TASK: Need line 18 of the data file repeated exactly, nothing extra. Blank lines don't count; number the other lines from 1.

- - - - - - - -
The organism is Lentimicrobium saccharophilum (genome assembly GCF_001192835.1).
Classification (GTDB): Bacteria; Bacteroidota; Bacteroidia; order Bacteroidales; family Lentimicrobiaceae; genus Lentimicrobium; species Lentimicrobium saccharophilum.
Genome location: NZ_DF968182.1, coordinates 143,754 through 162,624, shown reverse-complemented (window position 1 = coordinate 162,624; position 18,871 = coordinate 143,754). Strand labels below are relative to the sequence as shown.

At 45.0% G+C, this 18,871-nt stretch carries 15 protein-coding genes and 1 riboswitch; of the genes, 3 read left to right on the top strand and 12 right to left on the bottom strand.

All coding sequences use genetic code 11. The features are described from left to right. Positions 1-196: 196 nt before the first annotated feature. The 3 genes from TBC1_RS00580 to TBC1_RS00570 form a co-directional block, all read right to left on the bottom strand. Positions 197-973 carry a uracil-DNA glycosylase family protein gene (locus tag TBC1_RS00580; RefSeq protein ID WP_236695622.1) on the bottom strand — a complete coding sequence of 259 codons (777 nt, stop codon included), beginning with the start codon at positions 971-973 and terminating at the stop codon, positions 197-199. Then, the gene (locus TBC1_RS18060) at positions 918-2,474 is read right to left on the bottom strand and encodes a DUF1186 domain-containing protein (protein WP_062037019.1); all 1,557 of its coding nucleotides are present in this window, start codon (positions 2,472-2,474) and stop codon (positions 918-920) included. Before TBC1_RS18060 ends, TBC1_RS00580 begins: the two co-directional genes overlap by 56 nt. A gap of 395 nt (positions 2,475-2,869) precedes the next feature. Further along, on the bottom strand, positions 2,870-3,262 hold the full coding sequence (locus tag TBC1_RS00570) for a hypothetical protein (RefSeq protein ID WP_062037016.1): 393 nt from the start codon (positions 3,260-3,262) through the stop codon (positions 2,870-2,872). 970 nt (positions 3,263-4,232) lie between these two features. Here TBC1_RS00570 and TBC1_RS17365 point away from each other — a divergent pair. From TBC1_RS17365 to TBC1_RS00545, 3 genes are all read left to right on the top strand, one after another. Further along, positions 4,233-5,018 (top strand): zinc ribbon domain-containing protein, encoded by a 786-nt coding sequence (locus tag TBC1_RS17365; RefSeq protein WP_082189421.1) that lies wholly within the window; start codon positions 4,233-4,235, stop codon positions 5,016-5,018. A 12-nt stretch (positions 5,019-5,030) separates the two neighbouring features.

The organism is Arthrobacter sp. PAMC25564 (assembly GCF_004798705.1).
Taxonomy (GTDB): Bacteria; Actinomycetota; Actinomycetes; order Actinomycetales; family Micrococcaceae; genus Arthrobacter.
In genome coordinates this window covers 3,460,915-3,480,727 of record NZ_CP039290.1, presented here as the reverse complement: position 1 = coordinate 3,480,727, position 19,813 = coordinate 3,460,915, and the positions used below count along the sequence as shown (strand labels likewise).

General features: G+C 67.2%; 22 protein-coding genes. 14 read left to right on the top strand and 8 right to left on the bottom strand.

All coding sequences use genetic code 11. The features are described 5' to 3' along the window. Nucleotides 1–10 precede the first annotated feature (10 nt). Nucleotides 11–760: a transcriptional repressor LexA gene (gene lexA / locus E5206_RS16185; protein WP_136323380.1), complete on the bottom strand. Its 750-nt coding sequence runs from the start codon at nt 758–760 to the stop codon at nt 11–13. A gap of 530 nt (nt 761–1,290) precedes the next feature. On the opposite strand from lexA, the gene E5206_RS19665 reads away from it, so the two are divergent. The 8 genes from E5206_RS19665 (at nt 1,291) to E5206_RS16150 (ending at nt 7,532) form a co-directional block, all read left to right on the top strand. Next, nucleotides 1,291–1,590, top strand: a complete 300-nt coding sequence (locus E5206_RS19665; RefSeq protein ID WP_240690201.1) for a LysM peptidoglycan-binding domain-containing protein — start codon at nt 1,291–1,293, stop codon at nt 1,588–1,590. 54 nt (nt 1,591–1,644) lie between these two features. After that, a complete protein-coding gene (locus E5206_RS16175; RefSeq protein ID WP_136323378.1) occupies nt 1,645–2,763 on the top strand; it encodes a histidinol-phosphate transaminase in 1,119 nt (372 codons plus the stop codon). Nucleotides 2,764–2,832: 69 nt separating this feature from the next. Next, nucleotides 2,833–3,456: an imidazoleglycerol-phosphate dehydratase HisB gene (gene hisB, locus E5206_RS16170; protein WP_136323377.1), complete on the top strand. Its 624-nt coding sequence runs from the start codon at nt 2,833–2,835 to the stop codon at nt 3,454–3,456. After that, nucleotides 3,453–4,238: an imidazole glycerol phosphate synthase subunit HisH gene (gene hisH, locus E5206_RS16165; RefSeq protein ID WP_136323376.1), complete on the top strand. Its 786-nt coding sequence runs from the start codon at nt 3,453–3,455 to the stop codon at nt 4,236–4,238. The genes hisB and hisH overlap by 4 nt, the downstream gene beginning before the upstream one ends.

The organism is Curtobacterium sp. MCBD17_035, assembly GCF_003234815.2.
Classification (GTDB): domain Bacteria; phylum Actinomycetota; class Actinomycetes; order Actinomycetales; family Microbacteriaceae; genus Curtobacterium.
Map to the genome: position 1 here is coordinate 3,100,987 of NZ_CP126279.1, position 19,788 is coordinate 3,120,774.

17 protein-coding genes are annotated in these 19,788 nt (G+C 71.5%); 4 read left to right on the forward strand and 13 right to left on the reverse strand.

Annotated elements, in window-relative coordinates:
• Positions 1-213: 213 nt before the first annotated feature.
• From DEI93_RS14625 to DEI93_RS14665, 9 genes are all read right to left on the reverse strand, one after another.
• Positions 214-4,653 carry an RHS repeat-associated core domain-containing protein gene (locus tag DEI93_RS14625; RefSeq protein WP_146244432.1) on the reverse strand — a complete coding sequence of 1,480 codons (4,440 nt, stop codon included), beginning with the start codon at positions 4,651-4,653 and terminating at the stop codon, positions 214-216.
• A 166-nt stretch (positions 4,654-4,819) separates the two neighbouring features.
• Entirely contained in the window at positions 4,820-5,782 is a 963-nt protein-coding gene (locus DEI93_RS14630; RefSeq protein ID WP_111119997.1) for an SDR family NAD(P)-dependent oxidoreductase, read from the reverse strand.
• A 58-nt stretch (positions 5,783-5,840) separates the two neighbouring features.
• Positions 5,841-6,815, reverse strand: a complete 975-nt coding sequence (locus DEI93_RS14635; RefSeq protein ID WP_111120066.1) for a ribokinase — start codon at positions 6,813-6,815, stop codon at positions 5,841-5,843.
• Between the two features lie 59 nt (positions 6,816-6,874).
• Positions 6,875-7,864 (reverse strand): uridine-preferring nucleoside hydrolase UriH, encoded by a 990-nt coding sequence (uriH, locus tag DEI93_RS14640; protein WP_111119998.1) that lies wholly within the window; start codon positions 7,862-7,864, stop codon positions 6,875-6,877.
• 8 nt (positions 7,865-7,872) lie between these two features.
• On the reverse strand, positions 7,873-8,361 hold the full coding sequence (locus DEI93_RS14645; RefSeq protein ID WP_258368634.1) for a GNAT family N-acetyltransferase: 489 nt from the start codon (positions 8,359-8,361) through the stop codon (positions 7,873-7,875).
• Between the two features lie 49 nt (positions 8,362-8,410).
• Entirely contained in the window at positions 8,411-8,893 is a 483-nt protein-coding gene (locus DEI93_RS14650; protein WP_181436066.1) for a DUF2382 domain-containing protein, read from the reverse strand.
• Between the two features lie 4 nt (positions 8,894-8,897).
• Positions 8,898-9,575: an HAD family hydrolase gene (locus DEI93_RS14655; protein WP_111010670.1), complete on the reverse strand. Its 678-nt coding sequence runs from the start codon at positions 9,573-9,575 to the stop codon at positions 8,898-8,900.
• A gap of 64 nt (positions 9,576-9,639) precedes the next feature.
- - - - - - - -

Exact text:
• Positions 214-4,653 carry an RHS repeat-associated core domain-containing protein gene (locus tag DEI93_RS14625; RefSeq protein WP_146244432.1) on the reverse strand — a complete coding sequence of 1,480 codons (4,440 nt, stop codon included), beginning with the start codon at positions 4,651-4,653 and terminating at the stop codon, positions 214-216.